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Armenia, situated along the route of the Great Silk Road, is a landlocked country of rugged mountains and extinct volcanoes, located in the southern Caucasus, between the Black Sea and the Caspian Sea.
It is the smallest of the former Soviet republics, bounded by Georgia on the north, Azerbaijan on the east, Iran on the south, and Turkey on the west.
The total Armenian population living worldwide is estimated to be 11,000,000. Of those, approximately 3,300,000 live in Armenia, 140,000 in the Nagorno-Karabakh Republic and 120,000 in the region of Javakhk in neighboring Georgia. This leaves approximately 7,000,000 in diaspora (with the largest populations in Russia, the United States, France, Argentina, Lebanon, Syria, Iran, Canada, Ukraine, Greece, and Australia). Only one-third of the world's Armenian population lives in Armenia, and their pre-World War I homeland was six times larger than that of present-day Armenia.


Flag of
Map of Armenia


Armenia was a regional empire with a rich culture in the years leading up to the 1st Century CE, at one period controlling all the land between the Black and Caspian Seas.
In 301, Armenia was the first state to formally adopt Christianity as its official state religion, twelve years before Rome. It also changed between various dynasties. But after Parthian (Iranian), Roman, Arab, Mongol and Persian occupation, Armenia had been substantially weakened. In 1454, the Ottoman Empire and Safavid Persia divided Armenia among themselves. Although the Russian army succeeded in gaining most of Ottoman Armenia during World War I, their gains were lost with the Bolshevik Revolution of 1917. As a result, Eastern Armenia became independent as the Democratic Republic of Armenia (DRA) on 28 May 1918, but was conquered by the Soviet Red Army in 1920.


On 23 August 1990, Armenia declared independence, becoming the first non-Baltic republic to secede from the Soviet Union. When, in 1991, the Soviet Union was dissolved, Armenia's independence was officially recognized. Modern Armenia is a small, strategically important country located at the crossroads​ of Europe and ​Asia.​​​​​​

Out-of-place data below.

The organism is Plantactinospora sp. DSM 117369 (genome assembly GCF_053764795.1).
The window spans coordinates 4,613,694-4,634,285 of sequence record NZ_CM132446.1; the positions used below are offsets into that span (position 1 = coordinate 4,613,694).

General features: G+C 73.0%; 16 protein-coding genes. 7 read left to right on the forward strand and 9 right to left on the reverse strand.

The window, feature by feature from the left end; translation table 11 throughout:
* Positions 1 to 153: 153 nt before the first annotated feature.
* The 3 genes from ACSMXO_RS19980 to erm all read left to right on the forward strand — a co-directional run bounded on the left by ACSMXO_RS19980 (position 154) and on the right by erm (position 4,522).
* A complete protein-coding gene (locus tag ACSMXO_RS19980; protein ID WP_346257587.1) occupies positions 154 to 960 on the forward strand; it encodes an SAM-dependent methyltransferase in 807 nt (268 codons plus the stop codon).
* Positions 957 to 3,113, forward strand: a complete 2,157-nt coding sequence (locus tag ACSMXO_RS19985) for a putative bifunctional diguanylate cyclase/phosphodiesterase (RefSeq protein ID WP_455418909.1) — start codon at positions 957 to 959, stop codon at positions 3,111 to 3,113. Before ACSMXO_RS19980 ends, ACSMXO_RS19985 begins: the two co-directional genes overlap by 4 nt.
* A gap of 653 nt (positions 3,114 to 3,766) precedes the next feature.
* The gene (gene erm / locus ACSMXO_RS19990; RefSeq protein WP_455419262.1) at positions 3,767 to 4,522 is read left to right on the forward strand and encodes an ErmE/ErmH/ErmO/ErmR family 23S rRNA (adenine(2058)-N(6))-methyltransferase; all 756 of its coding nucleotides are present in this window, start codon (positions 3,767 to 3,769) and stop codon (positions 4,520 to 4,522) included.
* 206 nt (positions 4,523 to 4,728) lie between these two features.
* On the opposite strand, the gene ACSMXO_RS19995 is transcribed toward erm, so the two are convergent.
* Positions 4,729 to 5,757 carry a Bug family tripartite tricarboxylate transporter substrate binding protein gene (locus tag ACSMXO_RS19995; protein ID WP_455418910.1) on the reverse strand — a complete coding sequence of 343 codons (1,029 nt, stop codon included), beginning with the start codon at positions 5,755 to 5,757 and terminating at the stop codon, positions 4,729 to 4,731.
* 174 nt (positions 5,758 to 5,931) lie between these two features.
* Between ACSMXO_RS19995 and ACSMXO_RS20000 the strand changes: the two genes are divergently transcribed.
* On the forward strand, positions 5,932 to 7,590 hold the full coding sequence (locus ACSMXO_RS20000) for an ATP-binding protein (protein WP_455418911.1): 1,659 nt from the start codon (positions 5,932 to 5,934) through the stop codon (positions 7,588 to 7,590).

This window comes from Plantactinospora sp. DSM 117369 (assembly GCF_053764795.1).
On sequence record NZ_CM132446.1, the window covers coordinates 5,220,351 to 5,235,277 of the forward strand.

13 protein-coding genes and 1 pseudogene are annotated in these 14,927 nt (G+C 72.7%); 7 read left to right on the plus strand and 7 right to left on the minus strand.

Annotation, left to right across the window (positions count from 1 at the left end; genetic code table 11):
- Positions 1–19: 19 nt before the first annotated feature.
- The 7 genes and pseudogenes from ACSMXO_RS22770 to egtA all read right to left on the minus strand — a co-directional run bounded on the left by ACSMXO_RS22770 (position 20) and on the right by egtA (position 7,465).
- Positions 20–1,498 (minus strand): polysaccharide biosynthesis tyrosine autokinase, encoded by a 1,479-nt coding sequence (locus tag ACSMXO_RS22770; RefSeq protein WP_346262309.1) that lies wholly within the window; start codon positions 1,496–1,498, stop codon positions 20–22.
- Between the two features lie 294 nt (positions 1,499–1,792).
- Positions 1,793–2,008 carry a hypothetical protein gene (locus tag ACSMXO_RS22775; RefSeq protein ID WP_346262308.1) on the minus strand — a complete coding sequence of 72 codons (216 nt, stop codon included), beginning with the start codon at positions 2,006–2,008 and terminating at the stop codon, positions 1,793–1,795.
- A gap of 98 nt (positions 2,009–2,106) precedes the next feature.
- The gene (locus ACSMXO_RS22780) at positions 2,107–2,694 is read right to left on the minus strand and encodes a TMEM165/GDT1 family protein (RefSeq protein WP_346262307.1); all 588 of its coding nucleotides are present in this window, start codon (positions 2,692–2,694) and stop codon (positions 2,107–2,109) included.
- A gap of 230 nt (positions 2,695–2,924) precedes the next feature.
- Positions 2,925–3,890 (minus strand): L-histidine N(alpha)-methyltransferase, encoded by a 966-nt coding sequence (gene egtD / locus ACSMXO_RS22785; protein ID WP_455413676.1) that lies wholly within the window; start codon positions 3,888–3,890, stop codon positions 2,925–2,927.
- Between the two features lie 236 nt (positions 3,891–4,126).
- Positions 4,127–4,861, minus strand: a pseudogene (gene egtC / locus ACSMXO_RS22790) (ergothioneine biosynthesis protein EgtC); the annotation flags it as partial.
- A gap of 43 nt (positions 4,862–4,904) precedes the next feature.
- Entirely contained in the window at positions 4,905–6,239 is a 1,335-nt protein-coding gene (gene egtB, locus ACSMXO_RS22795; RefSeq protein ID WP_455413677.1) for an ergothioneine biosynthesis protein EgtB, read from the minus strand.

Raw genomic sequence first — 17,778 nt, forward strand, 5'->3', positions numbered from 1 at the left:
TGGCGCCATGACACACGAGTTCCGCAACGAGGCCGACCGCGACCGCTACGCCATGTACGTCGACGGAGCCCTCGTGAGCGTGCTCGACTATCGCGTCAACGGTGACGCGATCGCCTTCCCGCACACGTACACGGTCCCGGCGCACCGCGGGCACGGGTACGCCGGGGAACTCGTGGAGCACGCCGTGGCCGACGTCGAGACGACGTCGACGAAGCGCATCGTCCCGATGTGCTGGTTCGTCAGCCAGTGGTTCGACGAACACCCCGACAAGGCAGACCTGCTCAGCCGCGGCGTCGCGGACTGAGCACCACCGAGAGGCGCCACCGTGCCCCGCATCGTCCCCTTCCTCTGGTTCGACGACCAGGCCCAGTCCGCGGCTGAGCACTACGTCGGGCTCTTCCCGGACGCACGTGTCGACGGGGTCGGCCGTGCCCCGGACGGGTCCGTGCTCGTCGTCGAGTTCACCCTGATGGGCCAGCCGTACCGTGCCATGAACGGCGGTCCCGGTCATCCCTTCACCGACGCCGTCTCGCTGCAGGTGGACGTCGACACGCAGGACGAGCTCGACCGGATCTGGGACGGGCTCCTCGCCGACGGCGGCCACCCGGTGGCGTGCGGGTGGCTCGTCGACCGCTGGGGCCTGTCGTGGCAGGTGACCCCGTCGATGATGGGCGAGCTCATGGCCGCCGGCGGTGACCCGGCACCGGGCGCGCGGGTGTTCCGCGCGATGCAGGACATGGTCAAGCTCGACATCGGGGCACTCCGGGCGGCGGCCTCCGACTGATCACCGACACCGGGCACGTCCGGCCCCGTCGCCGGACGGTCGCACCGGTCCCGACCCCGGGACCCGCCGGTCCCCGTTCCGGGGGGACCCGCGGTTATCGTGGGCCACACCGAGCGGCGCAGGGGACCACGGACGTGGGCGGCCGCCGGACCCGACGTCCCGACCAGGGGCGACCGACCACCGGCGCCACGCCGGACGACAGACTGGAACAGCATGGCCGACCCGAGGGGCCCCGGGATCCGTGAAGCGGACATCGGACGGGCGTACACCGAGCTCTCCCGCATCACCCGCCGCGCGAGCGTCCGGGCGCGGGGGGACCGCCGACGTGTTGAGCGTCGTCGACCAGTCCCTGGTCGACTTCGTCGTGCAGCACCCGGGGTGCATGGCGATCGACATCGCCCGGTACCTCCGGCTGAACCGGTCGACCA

Population and language:

The population of Armenia numbered 2,970,495 people as in 2012. Only about two percent of the population is non-Armenians. There are an estimated six million ethnic Armenians living outside the Republic, spread over Russia, North and South Americas, the Near and Middle East, and Western Europe (a total of 66 countries). ​​

The population is highly educated and well-trained, particularly in engineering and technology. Close to one hundred percent of the adult Armenian population is literate. Of special significance are the teams of qualified scientists who have conducted research in many areas of science and technology. The State language is Armenian, which forms a separate branch of the IndoEuropean language family. Armenian has its own unique alphabet, invented between 401-406 AD by St. Mesrop Mashtots (361-440 AD).  Despite the homogeneity of the population, many Armenians are fluent in foreign languages. The majority of them speak Russian and an increasing number are becoming fluent in English, French and German as a consequence of Armenia’s deeper integration in the world economy.

Since establishing its independence from the Soviet Union in 1991, Armenia has pursued socioeconomic reforms, transitioning from a centrally planned economy to a sophisticated market economy. As a result, it has made considerable progress fighting poverty, and improving governance and social services. Promoting utility regulation, expanding financial intermediation, and cultivating the investment climate have sharpened the country’s competitiveness, helping it face the most recent challenge—minimizing the effects of the global financial crisis. In 2010 GDP growth of 2.1% and in 2011 GDP growth of 4.7% were recorded, in contrast to the GDP decrease of 14.4% in 2009. The economic growth is stimulated mostly by the development of internal consumption, services and construction fields and is mainly recorded due to the incomes earned by business migrants. This currency flow from the Diaspora provides for the development of trade and construction fields, as well as stimulates export and private consumption.

In January 2015, Armenia joined Russia, Belarus, and Kazakhstan as a member of the Eurasian Economic Union. In November 2017, Armenia signed a Comprehensive and Enhanced Partnership Agreement (CEPA) with the EU.

Area: 29,800 sq km
Population: 2,970,495 (2012 est.)
Life expectancy: 73,49 

Literacy rate:  98%​
Capital City: Yerevan (population: 1 million)

Time zone: UTC +4

Government type: parliamentary democracy
Ethnic Group: Armenian 98%, Yezidi 1.2%, Russian 0.5%, other 0.3% (2001)
Languages: Eastern Armenian 96%, Western Armenian 2% Yezidi 1%, Russian 1%
Religion(s): Armenian Apostolic Church 94.7%, other Christian 4%, Yezidi 1.3%
Currency: Armenian Dram (check current rate)

Number of tourists in 2017: 1,494,779 (Growth: 18.7%) 

GDP- PPP (in USD bn): 28,282 (2017)
GDP - per capita (PPP): USD 9,456 (2017)
GDP real growth 2017: 7,5%
Inflation(consumer prices): 2017: -1.25%
Unemployment rate 2017: 17.7% 

Average monthly nominal wage (2017): USD 390 (official)

Average monthly nominal wage (2017): USD 600 (non official) 

Failed States Index 2017: 102 (best rank in the region)
HDI: 0.74 (high)
Gini: 31.5 (medium)
Internet users: 70% (Digital In 2016)
Economic freedom index: 44th  (Heritage Foundation)
Ease of doing business rank: 47 (The World Bank 2018)
Starting a Business rank: 15  (The World Bank 2018)
Registering Property rank: 13 (The World Bank 2018)
Paying Taxes: 87  (The World Bank 2018

VAT Rate: 20%​

Corporate TAX Rate: 20%​

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